4. Broaden your scope and imagine the impossible. Look far outside of your current thinking patterns and industry boarders. Future revolutions and competition most likely will also come from what you currently might consider unrelated products, services, and industries. Think without Limits and Limitations. Consider yourself as an active subject rather than a passive objective.
5. Ensure that the new concept is simple, accurate, holistic, easily understood by all stakeholders, and at the same time not oversimplifying relevant aspects. Be specific about future customer segments (including their volatile needs and wants), your value offer (including pricing and promotions), your customer interactions, your partnerships and alliances (including virtual networks), your distribution and communication channels, and your required key resources.
6. Try to set up a business model where you can integrate so-called switching cost, i.e. think about how you can keep your customers within your system by offering them distinctive, cost saving, and value-adding advantages.
7. Replace cautiousness by bold and strategic consideration. Disruptive strategies will be driven by speed and audacity. In the short-term they might even cannibalize (part of) the existing business and/ or decrease profits, since starting margins might be lower. Apply a long-term perspective and resist short-term focused investors and management.
8. Apply new business metrics. Put revenue, cost, market shares, and profit into a new context and link them with a modified weighting and time frame. Of course, they will remain important. No doubt. They will need to be complemented, however, by criteria such as customer engagement, customer excitement, number of disruptive ideas, and the capability and ability to invent new business models.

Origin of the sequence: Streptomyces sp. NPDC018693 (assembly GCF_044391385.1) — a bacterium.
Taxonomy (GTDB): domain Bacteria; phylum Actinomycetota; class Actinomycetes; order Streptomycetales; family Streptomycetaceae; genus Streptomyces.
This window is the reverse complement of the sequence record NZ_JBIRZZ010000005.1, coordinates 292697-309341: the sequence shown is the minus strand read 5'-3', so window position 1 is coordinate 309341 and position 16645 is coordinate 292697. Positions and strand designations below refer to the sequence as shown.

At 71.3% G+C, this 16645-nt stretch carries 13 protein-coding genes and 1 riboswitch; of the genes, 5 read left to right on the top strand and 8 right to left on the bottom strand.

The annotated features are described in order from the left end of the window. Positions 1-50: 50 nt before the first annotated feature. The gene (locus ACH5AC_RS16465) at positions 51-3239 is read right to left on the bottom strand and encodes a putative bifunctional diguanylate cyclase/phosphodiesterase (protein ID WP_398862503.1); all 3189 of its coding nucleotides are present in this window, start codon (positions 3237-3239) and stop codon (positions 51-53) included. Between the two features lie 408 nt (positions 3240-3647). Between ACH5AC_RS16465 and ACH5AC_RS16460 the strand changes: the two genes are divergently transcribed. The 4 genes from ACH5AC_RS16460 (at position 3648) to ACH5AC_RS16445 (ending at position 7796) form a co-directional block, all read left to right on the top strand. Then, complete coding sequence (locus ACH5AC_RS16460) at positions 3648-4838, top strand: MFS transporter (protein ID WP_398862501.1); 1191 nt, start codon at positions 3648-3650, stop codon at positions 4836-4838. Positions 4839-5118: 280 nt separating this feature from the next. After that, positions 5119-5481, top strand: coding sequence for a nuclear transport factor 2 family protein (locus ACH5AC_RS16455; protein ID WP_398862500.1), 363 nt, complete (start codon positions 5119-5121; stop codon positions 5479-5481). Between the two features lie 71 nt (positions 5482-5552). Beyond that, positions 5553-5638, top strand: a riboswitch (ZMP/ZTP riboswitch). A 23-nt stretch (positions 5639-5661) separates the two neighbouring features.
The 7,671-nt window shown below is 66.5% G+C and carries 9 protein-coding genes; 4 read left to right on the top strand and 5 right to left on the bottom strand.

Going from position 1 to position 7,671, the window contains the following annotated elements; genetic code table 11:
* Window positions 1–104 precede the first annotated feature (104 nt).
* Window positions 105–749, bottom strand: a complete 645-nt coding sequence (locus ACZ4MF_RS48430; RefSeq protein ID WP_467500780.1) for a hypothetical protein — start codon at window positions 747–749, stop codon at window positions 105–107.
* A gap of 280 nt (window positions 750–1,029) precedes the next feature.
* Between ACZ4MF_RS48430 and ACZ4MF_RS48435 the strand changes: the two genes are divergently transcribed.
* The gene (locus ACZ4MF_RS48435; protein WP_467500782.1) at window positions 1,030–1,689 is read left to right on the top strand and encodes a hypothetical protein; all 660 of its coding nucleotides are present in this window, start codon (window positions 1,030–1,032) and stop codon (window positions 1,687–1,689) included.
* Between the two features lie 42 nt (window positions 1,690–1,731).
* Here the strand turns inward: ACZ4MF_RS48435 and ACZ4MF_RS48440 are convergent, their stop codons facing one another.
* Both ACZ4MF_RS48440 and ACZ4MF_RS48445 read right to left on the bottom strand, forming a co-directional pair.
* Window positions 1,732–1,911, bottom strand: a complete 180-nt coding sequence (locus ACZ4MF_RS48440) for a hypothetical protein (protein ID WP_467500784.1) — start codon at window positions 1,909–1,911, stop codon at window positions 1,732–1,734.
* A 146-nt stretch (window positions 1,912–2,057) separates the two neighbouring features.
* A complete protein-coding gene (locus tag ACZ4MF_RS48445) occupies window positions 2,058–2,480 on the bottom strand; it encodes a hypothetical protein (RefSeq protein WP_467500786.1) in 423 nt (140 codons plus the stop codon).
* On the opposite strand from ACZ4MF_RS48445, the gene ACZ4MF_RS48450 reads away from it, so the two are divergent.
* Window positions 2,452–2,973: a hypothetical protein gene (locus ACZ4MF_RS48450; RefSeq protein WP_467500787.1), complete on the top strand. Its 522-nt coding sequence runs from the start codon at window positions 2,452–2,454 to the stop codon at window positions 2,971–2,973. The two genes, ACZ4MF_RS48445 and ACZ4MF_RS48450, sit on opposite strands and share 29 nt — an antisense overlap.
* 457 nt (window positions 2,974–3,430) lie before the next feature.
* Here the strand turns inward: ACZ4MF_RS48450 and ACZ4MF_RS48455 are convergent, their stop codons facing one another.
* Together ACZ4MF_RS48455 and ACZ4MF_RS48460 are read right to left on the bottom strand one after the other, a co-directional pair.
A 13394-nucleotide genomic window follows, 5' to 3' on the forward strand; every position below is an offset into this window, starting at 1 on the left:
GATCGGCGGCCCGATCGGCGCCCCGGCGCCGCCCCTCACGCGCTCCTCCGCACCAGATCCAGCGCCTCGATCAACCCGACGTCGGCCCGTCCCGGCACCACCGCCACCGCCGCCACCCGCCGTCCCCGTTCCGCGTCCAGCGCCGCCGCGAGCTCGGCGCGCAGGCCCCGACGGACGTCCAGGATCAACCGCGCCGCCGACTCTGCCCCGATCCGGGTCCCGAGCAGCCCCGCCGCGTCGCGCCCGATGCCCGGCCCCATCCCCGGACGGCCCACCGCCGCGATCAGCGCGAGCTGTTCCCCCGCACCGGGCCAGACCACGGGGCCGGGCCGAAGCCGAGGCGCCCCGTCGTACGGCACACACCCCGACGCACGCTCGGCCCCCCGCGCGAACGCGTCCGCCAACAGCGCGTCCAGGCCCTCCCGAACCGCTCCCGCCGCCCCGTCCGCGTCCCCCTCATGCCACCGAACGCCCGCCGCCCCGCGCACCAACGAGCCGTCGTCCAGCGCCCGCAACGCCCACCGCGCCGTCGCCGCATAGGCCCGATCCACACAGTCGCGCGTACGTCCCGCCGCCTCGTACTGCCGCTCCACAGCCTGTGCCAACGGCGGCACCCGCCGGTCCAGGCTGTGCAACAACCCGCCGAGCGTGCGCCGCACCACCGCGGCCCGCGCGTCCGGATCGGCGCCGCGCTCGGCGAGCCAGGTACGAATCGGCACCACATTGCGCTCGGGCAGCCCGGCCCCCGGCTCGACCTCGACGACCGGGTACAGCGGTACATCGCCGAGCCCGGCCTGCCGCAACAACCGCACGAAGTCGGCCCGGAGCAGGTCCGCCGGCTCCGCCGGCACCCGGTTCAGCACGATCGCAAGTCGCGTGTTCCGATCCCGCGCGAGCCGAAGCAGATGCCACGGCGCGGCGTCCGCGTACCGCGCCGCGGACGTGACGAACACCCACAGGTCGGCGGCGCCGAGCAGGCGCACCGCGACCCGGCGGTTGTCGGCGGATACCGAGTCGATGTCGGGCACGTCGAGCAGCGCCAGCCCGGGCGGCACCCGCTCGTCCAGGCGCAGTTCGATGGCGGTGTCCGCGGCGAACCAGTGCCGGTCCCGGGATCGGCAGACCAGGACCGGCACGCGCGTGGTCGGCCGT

9. Establish an entrepreneurial spirit in your organization. An environment should prevail where employees are willing to take risks. This would increase intrapreneurial conviction and drive. It also binds the corporation in an implied contract not to stop the internal disruptor for any reason other than poor performance.
Could Johannes Gutenberg, the father of modern book printing, have foreseen the advent of e-books? Most likely not! However, his publishing successors could have been better prepared, if they had applied what Peter Drucker once pointed out: “Eventually every theory of the business becomes obsolete and then invalid.”
How else could have Apple transformed from a PC maker to the world´s leading music seller? Although disruption and innovation are similar, disruption goes at least one step further by changing how markets behave, how consumers and customers think, and how we live our lives.
Today´s industries and organizations are being transformed by unprecedented scale and speed. Often it´s not an evolution any longer, but more of a revolution. Time has come for executives, business owners, academics, and employees to understand the impact and in parallel to successfully address the challenges and opportunities of those new business models.
Andreas von der Heydt is the Country Manager of Amazon BuyVIP in Germany. Before that he has been in senior management positions at L’Oréal. He´s a leadership expert, executive coach and NLP master. He also founded Consumer Goods Club. Andreas worked and lived in Europe, the U.S. and Asia.